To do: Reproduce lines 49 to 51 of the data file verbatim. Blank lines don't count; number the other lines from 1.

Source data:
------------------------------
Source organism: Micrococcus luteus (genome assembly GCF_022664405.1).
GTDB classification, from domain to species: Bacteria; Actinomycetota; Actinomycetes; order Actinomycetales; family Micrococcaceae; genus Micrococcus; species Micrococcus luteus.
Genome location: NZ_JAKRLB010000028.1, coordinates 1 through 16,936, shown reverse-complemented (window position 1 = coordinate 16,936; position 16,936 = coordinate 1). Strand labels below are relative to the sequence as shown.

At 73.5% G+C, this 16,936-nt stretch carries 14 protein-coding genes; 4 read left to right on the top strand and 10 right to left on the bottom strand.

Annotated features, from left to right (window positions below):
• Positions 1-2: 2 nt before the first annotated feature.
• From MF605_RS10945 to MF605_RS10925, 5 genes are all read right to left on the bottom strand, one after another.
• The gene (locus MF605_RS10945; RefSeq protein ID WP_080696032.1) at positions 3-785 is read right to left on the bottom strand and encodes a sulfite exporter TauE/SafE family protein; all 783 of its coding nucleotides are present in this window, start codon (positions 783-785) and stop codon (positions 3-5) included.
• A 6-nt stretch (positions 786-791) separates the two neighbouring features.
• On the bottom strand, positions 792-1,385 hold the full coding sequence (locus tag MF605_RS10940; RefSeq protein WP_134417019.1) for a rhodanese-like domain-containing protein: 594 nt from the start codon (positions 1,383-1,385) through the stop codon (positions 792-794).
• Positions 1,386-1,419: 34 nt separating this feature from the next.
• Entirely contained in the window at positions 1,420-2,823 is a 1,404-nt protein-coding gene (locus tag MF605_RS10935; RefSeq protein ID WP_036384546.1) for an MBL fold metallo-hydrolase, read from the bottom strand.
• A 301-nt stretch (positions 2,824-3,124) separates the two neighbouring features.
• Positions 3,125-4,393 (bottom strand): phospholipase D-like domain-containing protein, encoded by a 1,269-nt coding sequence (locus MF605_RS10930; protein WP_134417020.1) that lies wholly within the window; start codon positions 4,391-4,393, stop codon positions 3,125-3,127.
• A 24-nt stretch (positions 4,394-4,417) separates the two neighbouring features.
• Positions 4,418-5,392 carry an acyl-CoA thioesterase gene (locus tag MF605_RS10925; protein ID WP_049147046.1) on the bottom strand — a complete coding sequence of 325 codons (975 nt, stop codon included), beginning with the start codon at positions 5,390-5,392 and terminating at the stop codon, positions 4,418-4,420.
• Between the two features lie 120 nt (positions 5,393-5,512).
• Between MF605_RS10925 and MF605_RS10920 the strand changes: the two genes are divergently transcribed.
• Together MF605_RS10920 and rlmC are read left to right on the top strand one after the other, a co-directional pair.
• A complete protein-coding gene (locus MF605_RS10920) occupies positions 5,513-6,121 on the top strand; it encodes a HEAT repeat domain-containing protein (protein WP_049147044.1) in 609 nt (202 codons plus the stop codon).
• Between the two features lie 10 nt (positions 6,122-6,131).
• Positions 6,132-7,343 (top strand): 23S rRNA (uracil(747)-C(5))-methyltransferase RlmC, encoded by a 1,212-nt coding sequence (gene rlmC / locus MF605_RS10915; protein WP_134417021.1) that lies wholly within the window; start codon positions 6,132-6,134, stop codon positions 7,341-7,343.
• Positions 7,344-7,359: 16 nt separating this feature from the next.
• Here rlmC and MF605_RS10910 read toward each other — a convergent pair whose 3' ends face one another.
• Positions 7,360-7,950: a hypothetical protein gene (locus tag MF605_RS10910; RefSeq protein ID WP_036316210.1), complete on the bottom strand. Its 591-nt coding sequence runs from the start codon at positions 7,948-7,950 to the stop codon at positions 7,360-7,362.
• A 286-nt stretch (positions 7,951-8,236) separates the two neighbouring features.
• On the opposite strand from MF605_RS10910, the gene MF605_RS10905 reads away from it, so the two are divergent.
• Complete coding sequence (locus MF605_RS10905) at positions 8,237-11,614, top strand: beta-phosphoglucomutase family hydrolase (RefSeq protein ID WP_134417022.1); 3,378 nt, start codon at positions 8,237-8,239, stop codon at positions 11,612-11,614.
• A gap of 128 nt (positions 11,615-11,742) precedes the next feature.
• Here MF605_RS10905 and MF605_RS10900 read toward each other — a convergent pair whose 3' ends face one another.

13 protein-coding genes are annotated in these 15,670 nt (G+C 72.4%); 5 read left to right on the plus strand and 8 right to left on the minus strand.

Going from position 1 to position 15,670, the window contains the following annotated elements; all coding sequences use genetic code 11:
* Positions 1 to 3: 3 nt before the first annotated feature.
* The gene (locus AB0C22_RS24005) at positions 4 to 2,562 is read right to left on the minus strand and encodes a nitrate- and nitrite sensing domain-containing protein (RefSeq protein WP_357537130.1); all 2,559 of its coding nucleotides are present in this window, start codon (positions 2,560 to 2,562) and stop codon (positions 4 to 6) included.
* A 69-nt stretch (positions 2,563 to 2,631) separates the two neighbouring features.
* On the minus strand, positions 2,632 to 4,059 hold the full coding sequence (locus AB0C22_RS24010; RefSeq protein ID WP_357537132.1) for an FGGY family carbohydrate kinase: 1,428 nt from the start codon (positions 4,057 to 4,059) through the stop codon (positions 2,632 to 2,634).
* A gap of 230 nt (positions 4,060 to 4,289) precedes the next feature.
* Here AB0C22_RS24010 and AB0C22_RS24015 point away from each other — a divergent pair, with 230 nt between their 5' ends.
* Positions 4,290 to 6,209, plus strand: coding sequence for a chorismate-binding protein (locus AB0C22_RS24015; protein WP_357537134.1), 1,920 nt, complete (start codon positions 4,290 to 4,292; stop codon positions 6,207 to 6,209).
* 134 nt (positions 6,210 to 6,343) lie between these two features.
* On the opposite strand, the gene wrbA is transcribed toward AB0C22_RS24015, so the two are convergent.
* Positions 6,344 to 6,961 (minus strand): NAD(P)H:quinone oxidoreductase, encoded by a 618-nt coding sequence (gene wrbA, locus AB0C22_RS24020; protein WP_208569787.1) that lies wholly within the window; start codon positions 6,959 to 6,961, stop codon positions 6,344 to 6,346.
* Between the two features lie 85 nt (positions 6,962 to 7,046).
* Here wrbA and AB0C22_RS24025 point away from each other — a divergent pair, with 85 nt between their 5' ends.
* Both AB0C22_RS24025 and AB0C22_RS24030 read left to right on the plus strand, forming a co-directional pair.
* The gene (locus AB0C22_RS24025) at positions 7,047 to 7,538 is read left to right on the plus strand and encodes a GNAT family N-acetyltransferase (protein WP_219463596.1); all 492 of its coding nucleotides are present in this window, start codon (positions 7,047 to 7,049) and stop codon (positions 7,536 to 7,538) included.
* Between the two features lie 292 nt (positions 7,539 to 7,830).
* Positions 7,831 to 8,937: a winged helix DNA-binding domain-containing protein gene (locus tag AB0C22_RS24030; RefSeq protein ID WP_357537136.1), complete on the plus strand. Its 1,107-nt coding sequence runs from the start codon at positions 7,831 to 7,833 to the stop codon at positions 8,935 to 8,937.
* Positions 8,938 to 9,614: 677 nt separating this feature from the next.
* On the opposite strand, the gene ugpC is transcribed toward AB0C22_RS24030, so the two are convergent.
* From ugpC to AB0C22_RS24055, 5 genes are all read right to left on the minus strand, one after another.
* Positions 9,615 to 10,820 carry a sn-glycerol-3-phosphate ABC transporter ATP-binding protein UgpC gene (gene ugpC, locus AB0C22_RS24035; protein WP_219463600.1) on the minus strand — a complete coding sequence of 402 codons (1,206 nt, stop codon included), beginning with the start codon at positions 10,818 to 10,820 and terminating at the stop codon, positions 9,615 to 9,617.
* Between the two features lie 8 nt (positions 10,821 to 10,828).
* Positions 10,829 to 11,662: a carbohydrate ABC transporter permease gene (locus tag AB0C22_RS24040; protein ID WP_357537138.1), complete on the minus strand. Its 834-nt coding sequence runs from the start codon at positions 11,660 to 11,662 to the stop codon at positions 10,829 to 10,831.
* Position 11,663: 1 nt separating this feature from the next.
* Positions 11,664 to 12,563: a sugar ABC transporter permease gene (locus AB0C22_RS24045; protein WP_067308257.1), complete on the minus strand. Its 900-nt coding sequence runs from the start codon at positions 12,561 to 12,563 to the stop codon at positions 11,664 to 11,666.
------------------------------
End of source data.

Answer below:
* Positions 8,938 to 9,614: 677 nt separating this feature from the next.
* On the opposite strand, the gene ugpC is transcribed toward AB0C22_RS24030, so the two are convergent.
* From ugpC to AB0C22_RS24055, 5 genes are all read right to left on the minus strand, one after another.